Using a Paint Sprayer on Furniture
We took the dresser and drawers outside to our favorite paint spot. It’s in the rocks in a wide-open area so I don’t get overspray on anything that shouldn’t get painted.
We laid down a few cheap dollar tree shower curtains with wood blocks on each corner to keep the plastic from blowing away and put the dresser and doors up on 5 gallon paint buckets and a box.
I like to have the dresser up a bit, and those 5 gallon buckets do the trick. I’ve used the same paint buckets for many years now, and they are still holding up! The best part is that I got them for free from a paint company after a project.
Spray about 3-4 thin coats to prevent the paint from dripping. White paint is notorious for having bad coverage. Thankfully the BIN primer used to prevent bleedthrough also helps with getting full coverage!
Once all the paint is dry, grab more 220 grit sandpaper and lightly sand along all the edges and flat surfaces to provide an even smoother finish as well as create a distressed look.
Vacuum off the dust, and wipe it away.
The Finishing Steps
Chalk paint is very porous and needs to be sealed with something. My very favorite and the most durable product is 3 coats of Varathane Polyurethane.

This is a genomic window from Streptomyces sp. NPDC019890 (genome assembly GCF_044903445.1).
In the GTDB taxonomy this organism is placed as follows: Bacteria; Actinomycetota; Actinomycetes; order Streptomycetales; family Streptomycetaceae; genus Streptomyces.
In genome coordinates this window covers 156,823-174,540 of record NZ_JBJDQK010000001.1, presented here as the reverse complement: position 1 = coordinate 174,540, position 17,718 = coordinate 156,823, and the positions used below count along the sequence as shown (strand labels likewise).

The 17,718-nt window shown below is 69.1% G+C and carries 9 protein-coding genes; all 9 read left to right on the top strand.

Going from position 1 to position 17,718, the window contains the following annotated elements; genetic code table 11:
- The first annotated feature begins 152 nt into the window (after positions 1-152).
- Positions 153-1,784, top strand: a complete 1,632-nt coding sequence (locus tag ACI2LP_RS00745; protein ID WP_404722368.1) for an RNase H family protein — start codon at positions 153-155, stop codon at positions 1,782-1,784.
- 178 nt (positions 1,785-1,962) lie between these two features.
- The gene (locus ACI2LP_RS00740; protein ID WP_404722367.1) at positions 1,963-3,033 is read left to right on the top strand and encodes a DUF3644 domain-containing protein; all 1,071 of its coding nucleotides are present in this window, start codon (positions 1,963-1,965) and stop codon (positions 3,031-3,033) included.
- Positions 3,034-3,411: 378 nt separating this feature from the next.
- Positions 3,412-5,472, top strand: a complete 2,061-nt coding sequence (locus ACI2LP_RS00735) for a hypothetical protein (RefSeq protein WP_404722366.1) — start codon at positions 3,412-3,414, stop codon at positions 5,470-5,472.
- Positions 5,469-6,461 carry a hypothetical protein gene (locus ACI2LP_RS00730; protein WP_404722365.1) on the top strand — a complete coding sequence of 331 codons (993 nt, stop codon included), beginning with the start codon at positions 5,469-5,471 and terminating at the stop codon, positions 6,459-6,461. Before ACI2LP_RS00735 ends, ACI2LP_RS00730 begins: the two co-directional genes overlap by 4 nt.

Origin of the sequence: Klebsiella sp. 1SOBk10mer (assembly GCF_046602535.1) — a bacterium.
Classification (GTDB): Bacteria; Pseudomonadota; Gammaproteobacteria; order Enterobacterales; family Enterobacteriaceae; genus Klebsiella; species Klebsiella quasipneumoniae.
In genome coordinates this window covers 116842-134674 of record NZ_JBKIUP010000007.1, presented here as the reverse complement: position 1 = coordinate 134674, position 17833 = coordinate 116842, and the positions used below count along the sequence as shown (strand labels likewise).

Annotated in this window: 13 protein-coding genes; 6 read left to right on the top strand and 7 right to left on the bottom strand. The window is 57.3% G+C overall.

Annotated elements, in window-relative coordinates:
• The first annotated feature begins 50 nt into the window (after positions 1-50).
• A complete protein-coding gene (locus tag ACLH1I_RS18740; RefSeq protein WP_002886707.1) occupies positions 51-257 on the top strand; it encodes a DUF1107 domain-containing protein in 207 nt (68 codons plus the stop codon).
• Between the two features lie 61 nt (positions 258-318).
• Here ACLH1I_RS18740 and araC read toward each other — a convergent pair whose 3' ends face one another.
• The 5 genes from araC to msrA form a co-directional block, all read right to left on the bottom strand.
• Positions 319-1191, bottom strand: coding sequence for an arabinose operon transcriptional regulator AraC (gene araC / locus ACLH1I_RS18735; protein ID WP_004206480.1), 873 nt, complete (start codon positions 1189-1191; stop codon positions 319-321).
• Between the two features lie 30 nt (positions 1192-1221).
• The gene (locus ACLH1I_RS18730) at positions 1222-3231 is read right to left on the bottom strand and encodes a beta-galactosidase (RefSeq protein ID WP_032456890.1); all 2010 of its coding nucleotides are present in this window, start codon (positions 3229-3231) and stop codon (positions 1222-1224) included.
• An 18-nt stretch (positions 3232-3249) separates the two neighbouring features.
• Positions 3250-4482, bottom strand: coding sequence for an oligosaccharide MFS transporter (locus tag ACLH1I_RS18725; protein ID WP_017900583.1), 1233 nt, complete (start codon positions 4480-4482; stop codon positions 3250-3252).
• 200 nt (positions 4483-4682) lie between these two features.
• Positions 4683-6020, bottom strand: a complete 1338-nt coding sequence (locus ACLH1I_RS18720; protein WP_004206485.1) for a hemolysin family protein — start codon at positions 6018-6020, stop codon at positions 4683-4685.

For the best looking finish, I spray the water-based polyurethane on.
Last but not least, update the old vintage hardware with new modern hardware.
I opted to reuse the original knobs, so I sprayed all of the hardware with Rustoleum Metallic Spray Paint in Oil Rubbed Bronze before attaching it all back onto the dresser.
I couldn’t believe how it went from being an okay dresser to being a completely stunning piece that sold within a few hours of being listed for sale.
How to Paint a Dresser White – Step by Step
Here are the steps, broken down, once again just to make it easier.
- Remove the hardware.
- Clean with Krud Kutter.
- Fill in hardware holes with Bondo.
- Sand down the Bondo and scuff sand the entire dresser.
- Vacuum and wipe off the dust.
- Paint 2 coats of BIN Shellac to prevent bleedthrough.
- Paint 3-4 coats of white chalk paint.
- Sand and distress the paint.
- Seal the paint with Varathane Polyurethane.
- Paint the hardware and attach it.
Until the next project,